Hypotonia ICD 10, Hypotonia, ICD 10 Hypotonia

Hypotonia ICD 10

This article will outline the causes, symptoms, diagnosis, treatment and the ICD 10 CM code for Hypotonia.

Hypotonia ICD 10 Causes

Neurological disorders that affect the central nervous system and can cause Hypotonia ICD 10 include:

  • cerebral palsy: a neurological problem that arises after birth and can affect the childhood movement and coordination of the brain and spinal cord
  • injuries: including bleeds in the brain
  • serious infections: such as meningitis, an infection of the outer meninges
  • encephalitis: infection of the brain itself
  • muscular dystrophy: a group of genetic disorders that cause muscle weakness and lead to increased and variable levels of disability
  • myasthenia gravis: a disease that causes weakness and increased fatigue (hypotension) in adults
  • babies born to mothers with the disease
  • adults affected by hypotension
  • spinal muscular atrophy: a genetic disorder that causes muscle weakness and progressive movement loss
  • Charcot-Marie dental disease: an inherited disease

If the cause of hypotension is located in the muscle, it is classified as muscular dystrophy. If one assumes that the cause is nerve hypotonia, then one speaks of Hypotonia polyneuropathy. If it is in the brain, it can be classified as cerebral palsy. This narrows the possible causes.

Hypotonia ICD 10 Symptoms

Hypotonia ICD 10 symptoms vary depending on the underlying cause of the problem. Symptoms include decreased muscle tone (muscles feel soft and doughy), the ability to stretch limbs beyond their normal limits, failure to reach motor development milestones (such as holding the head without parent support, rolling, sitting without support and walking), problems feeding (inability to suck or chew), prolonged periods of shallow breathing, the mouth swinging open and the tongue sticking out and an active gag reflex. The following are some of the most common symptoms related to hypotension. Some of these symptoms can also occur in children.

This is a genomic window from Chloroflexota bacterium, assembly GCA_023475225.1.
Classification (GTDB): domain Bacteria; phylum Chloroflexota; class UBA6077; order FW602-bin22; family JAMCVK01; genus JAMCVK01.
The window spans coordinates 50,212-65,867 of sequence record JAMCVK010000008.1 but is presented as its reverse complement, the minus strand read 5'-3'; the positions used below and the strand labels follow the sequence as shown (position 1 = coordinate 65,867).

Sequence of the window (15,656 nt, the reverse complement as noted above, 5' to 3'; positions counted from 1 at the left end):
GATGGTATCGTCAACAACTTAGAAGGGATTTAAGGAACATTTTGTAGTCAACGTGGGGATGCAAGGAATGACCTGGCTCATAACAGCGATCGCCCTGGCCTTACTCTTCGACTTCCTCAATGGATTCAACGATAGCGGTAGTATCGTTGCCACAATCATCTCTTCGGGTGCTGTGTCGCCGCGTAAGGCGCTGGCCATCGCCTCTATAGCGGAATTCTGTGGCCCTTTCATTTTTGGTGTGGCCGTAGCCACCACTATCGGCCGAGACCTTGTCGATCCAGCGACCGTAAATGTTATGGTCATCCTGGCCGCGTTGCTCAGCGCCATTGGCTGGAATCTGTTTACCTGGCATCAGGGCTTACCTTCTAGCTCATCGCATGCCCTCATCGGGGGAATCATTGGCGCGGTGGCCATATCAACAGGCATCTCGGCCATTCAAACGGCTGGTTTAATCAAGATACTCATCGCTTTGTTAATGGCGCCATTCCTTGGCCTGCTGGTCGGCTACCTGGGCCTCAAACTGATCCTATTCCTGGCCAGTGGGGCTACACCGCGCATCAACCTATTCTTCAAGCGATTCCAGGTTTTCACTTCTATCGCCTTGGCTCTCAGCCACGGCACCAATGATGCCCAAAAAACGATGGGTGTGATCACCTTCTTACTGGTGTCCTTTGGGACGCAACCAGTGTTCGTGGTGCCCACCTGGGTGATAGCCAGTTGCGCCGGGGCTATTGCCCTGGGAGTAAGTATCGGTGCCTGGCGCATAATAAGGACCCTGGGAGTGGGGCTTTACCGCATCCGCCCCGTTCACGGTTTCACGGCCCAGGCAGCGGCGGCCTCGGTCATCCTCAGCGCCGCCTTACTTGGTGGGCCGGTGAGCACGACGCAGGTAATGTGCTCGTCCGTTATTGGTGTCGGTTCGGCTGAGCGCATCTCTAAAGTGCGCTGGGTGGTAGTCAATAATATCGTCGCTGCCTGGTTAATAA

The function and intelligence of the child’s central nervous system is normal. The child acquires coarse motor skills (sitting, walking, running and jumping) faster than most others. Hypotonia is not progressive and of unknown origin, a condition known as benign congenital hypotension. Children with the condition do not experience developmental delays.

Hypotonia ICD 10 Diagnosis

The signs and symptoms of Hypotonia ICD 10 are similar to those of other diseases. Consult a doctor for a diagnosis. The approach to diagnosing the cause of hypotension syndrome in neurology is the first localization. The doctor determines whether the hypotension is due to muscles, neuromuscular connections or nerves as the central cause.

The patient’s diagnosis includes family history and a physical exam, which may include additional tests such as computed tomography (CT), magnetic resonance imaging (MRI) and electroencephalogram (EEG), blood tests, genetic tests such as chromosome caryotyping (a test for specific genomic abnormalities), spinal tapping, electromyography, muscle tests and muscle and nerve biopsies. Mild or benign hypotension can be diagnosed by a physiotherapist or occupational therapist with a series of exercises aimed at assessing developmental progress and observing physical interactions. Many cases go undiagnosed at all.

A common sign of a quiet infant is the tendency to observe the physical activity of another quiet infant for long periods of time and to try to mimic the frustration of an earlier failure. A hypotonic child may have difficulty deciphering its spatial location, and it may have recognizable coping mechanisms, such as blocking the knees while walking. Developmental delays can also indicate hypotension.

Hypotonia ICD 10 Treatment

Hypotonia ICD 10 treatment varies depending on how the child is affected. The overall health and the ability of children to participate in therapy will shape the treatment plan.

In some cases, children need help with coordination and other fine motor skills. You can also work with a physiotherapist. Depending on the children’s abilities, they can work towards certain goals, such as sitting upright, walking or playing sports. Some children with serious illnesses may need a wheelchair for their mobility.

This condition can loosen joints, and it is common for joints to have a dislocation. Braces or plaster can help prevent or correct these joint dislocations.

ICD 10 Code For Hypotonia

ICD 10 CM P94.2 Congenital hypotonia

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